Check out these tips to help you finish off those stubborn tracks that you're stuck with


Try to finish your tune before you get sick of it

If you’re sick of hearing something that you’re working on then nothing is harder than finishing it. When you’re feeling creative, try to do as much as possible in the one sitting. When you start a project you tend to work quickly and efficiently because you’re feeling it. Get as much done as you can while you’re still buzzing off the fact that you’re making new music. Get ideas down quickly. What you end up with might need polished up, but once you’ve nailed the main parts of the track it’s a lot easier to make small fixes than it is to recapture the way you were feeling when you got started on it.


Schedule in time to finish it/set goals

Sometimes getting to the computer to work on a project you’ve been struggling with is half the battle. Schedule in some time and set yourself realistic goals for during that time period. Could you get your track ready for mastering over a few hours if you really went for it? Could you write that missing melody, or find that missing sound? Great. Do it then. We’re all guilty of putting off projects that we hit a wall on, but you usually find that if you dedicate a good bit of time to working on it and you’re trying to achieve a target that you’ve set, you can be a lot more productive and driven.

Mix down and listen to your track

If you’ve been working on a track for a while and find yourself struggling with it, mix down what you have and stick it on your phone or on a CD for the car. Listen to it a few times in with other finished tracks and other people’s music. What’s it missing? What does this track lack that others don’t? What parts need work? Hearing it outside of the studio, along with other tunes, will give you an impression of how it would feel to your average music listener and make it easier to pinpoint what you need to work on.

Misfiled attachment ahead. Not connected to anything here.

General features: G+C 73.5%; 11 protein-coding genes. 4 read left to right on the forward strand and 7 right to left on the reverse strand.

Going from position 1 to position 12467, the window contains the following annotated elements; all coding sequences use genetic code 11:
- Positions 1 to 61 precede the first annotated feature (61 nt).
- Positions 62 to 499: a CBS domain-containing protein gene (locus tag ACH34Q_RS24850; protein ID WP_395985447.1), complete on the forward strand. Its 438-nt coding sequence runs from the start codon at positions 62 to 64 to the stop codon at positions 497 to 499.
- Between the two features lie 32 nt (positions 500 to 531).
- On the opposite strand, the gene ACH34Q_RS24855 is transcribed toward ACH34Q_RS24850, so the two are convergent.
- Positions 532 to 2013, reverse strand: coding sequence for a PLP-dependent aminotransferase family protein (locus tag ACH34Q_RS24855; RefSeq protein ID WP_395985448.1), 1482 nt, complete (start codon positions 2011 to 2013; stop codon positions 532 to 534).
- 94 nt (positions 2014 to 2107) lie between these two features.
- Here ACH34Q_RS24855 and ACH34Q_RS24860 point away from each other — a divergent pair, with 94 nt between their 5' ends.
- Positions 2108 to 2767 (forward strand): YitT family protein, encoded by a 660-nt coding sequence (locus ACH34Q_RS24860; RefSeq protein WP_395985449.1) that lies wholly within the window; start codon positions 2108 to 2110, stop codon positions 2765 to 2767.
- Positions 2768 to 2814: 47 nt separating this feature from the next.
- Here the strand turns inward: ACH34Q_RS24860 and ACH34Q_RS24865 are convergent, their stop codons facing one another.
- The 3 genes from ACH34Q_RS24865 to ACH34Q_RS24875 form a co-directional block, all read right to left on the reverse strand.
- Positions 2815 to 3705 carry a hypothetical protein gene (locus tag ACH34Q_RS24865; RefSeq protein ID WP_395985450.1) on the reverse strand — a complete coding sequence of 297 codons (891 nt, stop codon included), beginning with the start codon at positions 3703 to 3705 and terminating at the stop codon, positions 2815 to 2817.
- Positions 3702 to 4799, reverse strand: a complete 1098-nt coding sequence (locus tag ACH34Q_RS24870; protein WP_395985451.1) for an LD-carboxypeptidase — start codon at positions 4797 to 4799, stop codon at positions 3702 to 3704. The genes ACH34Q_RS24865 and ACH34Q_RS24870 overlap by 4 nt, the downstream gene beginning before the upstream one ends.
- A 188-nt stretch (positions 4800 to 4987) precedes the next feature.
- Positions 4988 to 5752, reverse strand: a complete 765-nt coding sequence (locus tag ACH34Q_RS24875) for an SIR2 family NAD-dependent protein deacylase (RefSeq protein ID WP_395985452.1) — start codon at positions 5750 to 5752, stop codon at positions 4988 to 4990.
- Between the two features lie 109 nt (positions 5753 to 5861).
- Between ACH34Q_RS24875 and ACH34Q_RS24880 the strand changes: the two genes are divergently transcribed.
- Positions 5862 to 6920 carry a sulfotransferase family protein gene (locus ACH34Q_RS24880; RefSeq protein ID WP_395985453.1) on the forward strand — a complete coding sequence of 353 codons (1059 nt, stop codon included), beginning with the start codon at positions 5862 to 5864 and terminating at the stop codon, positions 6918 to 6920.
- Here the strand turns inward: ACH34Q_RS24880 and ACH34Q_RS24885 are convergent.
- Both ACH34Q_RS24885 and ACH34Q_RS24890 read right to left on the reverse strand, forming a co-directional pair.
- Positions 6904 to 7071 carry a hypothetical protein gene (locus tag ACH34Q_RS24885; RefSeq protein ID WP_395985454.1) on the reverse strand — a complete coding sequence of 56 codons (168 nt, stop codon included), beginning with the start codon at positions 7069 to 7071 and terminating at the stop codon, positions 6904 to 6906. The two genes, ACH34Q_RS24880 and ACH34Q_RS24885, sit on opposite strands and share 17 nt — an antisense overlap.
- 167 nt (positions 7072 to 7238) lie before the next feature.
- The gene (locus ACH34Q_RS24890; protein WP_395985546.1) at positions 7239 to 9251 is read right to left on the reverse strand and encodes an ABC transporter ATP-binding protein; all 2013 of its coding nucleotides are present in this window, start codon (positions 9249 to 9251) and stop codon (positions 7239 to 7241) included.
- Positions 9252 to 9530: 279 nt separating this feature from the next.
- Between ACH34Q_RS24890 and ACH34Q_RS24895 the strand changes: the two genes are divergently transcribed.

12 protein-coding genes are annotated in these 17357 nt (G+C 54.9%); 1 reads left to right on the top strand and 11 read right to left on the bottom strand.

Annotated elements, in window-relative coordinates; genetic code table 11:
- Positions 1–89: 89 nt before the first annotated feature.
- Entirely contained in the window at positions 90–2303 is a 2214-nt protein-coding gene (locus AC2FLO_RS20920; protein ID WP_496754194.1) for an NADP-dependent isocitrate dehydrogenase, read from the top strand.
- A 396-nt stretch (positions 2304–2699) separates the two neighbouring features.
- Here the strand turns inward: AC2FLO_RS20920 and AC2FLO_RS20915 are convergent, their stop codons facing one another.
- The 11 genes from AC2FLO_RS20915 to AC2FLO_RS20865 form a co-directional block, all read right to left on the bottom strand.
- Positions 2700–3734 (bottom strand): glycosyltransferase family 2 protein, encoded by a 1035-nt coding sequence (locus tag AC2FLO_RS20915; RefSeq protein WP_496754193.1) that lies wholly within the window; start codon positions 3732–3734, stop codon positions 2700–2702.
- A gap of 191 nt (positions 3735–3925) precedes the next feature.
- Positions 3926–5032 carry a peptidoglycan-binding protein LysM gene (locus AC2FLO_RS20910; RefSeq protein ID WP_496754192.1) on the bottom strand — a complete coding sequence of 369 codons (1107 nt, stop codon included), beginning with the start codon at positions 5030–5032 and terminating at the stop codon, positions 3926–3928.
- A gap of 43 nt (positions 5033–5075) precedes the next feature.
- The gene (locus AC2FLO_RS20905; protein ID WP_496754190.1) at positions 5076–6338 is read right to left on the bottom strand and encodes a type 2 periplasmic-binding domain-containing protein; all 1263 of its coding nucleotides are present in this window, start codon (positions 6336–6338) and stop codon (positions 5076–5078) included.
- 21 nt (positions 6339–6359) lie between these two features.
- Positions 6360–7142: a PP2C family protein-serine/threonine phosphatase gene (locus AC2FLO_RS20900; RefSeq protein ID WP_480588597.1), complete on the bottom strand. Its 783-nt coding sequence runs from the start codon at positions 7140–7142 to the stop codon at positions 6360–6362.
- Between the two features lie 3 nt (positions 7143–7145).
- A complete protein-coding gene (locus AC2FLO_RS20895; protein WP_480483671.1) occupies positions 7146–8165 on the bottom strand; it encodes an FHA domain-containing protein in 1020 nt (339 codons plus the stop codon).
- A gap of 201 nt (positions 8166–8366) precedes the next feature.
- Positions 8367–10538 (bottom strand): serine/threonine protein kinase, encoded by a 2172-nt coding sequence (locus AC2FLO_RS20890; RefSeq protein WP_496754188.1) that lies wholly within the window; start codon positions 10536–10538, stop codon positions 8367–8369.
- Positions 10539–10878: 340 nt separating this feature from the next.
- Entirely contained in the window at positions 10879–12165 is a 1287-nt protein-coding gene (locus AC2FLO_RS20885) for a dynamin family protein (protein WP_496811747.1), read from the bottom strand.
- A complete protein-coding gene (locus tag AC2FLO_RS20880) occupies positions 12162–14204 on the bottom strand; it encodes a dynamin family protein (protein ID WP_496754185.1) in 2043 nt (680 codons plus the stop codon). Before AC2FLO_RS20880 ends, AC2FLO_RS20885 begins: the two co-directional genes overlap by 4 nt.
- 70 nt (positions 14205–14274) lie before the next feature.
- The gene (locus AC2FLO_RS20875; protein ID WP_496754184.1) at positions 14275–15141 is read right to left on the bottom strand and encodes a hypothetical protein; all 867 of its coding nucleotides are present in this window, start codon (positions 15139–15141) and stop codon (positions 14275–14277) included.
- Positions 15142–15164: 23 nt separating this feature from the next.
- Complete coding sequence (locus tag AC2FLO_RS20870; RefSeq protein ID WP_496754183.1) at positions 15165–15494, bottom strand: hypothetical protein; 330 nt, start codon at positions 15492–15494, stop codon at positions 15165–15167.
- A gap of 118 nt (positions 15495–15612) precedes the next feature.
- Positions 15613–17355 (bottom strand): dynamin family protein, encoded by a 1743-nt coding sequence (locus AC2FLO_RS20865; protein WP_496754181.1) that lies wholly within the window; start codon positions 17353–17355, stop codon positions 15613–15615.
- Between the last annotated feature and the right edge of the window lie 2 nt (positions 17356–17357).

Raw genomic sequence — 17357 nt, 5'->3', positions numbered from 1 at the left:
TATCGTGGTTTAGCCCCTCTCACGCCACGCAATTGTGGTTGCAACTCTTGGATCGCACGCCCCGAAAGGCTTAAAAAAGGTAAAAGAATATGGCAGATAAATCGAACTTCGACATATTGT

Mess about with some hardware, or an instrument or vocal

If you have any hardware lying about and your track is sounding a bit empty, why not get it involved? It allows you to be creative in a different way and can lead to interesting results. As advanced as studio software is getting, nothing beats getting hands on and it can be a great way to fill gaps in your music. The same goes for instruments that you might have lying around such as guitars, which can add some really unique textures to tracks. Even if you don’t end up using the part that you record, try messing about with it, chopping it up and using FX to manipulate it. This’ll give you a distinctive and unique sound that you can work in. The same technique works great with vocals, which can take up a lot of space in your track and help to expand the stereo width if used correctly. Don’t be afraid to experiment, even if it doesn’t always sound like what everyone else is doing.


Work through your track bit by bit


Listen through your track from the start and listen out for small changes you can make. Try to think of what would make it better, or what would make it stand out from other tunes. Really scrutinize what you’ve done and try to make it sound as smooth and as natural as possible. Small fills and edits can bring a track to life and working through it this way allows you to make sure that every part of your tune is up to standard. Working in 32 bar sections can be a good way to start. Be sure to listen out for any lulls or parts where the track loses momentum and pay particular attention to them by adding fills/bringing in other parts of the track etc.


Don’t be scared to abandon it or to make drastic changes

Not every track is going to be a masterpiece. If you’ve exhausted all options and it still doesn’t sound anywhere near finished. It may be time to give up and work on something else. Don’t delete it by any means as you may be able to use parts from it in another project. Just be careful you fall into the trap of recreating the tune you’d already made.

You could also save it under a new file name and then delete some of the less crucial parts. Try experimenting with different basslines, drum grooves and lead melodies to see if you can come up with something new. Work something in around the parts that you like best, you’ll be surprised how different the final outcome can end up sounding.

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